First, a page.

Building a Niche Practice – the Upsides and Downsides

 

In today’s legal landscape, it can be hard to get noticed through all the noise, especially for small-firms or solo-practice lawyers. Having a niche practice is one way to focus your business strategy and grow your firm.

A niche practice is one that is simply focused – one that sticks to a particular area of law, instead of general practice. There are advantages and disadvantages to this type of practice…

 

Pro: Focusing on the work you find enjoyable

If you build a niche practice, it means you can limit your clients to those who need your particular kind of law. It also means that you are better able to ensure that the work you are doing is enjoyable. There is no pressure to take all paying clients who walk through the door, because your practice only provides certain kind of services.

 

Pro: Being a subject-matter expert can get you clients

If you specialize in a certain area of law, you can hone your practice by understanding more of the intricacies of your niche. This makes you a more desirable lawyer, because your clients will know you are an expert in the kind of representation they need. Many clients are willing to pay a premium for a specialized skill set. If you are recognized as an expert, it will help you land more high-paying clients

 

Pro: Niche practices are easier to market

Marketing is most effective when it knows its audience and targets it well. Having a niche practice means you can advertise directly to those who may need your particular services, instead of trying to reach the general population with your general services.

 

Con: Niche practices can be more subject to ebb and flow

General practices can be more insulated from the changing needs of the legal market. In a general practice, when bankruptcies fall off, the firm can fall back on other areas of practice. If you only offer one kind of service, it can be hard to ride out the times when clients don’t need that particular service.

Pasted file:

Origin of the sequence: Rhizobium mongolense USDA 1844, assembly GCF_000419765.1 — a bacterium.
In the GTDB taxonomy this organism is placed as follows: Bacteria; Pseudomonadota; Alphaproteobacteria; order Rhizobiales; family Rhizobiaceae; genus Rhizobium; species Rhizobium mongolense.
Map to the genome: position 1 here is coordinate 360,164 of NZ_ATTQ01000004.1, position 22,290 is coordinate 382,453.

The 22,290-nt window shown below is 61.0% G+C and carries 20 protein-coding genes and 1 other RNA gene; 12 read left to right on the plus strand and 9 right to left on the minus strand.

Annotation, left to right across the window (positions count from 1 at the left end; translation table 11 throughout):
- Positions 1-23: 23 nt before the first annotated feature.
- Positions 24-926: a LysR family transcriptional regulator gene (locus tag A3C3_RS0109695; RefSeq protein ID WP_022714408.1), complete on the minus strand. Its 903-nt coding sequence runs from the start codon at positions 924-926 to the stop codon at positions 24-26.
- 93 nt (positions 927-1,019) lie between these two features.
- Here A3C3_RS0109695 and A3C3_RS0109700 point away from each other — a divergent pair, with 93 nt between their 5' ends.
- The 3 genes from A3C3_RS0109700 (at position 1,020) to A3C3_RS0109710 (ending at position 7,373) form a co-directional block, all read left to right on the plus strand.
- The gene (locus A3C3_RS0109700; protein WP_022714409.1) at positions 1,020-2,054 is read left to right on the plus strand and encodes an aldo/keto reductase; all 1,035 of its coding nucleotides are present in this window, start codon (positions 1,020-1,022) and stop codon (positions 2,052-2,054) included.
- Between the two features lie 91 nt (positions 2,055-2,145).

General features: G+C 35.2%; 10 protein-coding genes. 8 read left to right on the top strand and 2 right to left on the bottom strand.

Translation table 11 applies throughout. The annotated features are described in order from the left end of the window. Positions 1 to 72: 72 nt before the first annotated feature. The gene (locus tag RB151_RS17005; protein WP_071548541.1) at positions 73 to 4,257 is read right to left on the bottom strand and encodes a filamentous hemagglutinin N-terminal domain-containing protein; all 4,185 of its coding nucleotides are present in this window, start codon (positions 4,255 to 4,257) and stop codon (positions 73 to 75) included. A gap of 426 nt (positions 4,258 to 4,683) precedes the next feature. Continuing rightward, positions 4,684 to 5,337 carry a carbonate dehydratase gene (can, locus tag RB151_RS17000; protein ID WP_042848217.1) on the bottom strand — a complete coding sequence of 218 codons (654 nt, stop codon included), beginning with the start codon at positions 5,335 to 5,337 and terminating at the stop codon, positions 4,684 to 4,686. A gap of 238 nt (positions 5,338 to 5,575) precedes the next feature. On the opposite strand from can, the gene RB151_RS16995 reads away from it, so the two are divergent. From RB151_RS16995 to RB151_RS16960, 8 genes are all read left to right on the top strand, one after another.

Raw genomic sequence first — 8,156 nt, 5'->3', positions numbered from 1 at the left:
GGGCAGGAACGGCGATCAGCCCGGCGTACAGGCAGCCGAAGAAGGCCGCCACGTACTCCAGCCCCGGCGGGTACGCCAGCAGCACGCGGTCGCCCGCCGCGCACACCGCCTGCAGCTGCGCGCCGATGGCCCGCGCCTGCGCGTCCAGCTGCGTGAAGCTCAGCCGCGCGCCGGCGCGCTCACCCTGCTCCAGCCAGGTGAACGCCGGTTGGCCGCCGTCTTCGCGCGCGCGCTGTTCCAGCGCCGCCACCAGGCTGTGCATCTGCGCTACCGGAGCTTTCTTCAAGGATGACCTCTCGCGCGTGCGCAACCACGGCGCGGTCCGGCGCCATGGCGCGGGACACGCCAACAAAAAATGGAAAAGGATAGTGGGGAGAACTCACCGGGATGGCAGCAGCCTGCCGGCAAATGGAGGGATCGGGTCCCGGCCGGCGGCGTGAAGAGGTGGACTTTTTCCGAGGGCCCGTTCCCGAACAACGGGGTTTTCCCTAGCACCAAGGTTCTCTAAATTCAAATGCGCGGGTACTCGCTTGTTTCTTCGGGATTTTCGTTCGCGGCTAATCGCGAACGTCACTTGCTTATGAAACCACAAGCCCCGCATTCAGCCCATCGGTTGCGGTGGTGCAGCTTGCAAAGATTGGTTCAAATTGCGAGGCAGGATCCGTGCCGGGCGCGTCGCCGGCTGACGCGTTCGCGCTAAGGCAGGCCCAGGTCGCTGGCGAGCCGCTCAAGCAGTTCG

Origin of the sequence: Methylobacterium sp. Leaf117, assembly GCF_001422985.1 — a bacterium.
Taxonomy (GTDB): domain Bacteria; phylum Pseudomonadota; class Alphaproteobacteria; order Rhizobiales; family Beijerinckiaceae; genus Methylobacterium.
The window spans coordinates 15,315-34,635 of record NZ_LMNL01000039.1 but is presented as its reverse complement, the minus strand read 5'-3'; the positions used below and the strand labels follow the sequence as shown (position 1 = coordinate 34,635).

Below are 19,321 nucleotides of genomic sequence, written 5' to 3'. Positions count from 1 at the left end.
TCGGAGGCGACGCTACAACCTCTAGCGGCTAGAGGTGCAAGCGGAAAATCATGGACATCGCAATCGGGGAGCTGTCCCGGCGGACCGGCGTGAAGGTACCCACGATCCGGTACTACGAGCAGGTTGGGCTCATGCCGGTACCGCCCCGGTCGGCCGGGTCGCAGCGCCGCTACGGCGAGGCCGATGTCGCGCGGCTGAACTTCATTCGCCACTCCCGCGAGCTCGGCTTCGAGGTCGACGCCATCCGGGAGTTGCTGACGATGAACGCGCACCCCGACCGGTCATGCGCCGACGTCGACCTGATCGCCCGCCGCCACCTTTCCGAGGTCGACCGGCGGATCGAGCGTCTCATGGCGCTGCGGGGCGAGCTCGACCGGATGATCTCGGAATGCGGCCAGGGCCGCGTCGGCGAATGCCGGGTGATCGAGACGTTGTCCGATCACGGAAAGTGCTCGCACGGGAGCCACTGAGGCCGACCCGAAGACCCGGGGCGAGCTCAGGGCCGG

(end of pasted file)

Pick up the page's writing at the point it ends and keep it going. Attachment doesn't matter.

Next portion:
Con: Niche practices can get monotonous

While it can be good to become a subject matter expert, it also can get repetitive to only handle the same kind of cases day after day. An upside of general practice is diversity – every day brings a different set of cases and challenges. Niche practices don’t have to become boring, but you must work hard to make sure you don’t get single-issue fatigue.

 

Con: Not every niche works in every market

You may have a passion for patent law, but if you live in a small town, there may not be enough potential clients to sustain a practice. Make sure your business fits not just your desires but that it has the market to support it.

 

If you have identified an area of law that you would like to specialize in, and you know this area plays to your professional strengths, and you feel confident that your market can support your business, a niche practice can be a great way to get noticed and get more clients. Good luck!

Kimberly Hanlon
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Kimberly Hanlon

Attorney at Law at Kimberly M. Hanlon, LLC
Kimberly Hanlon is an estate planning and small business law attorney in the Twin Cities. She is also a co-owner of MoreLaw Minneapolis, the executive suite exclusively for attorneys in downtown Minneapolis.
Kimberly Hanlon
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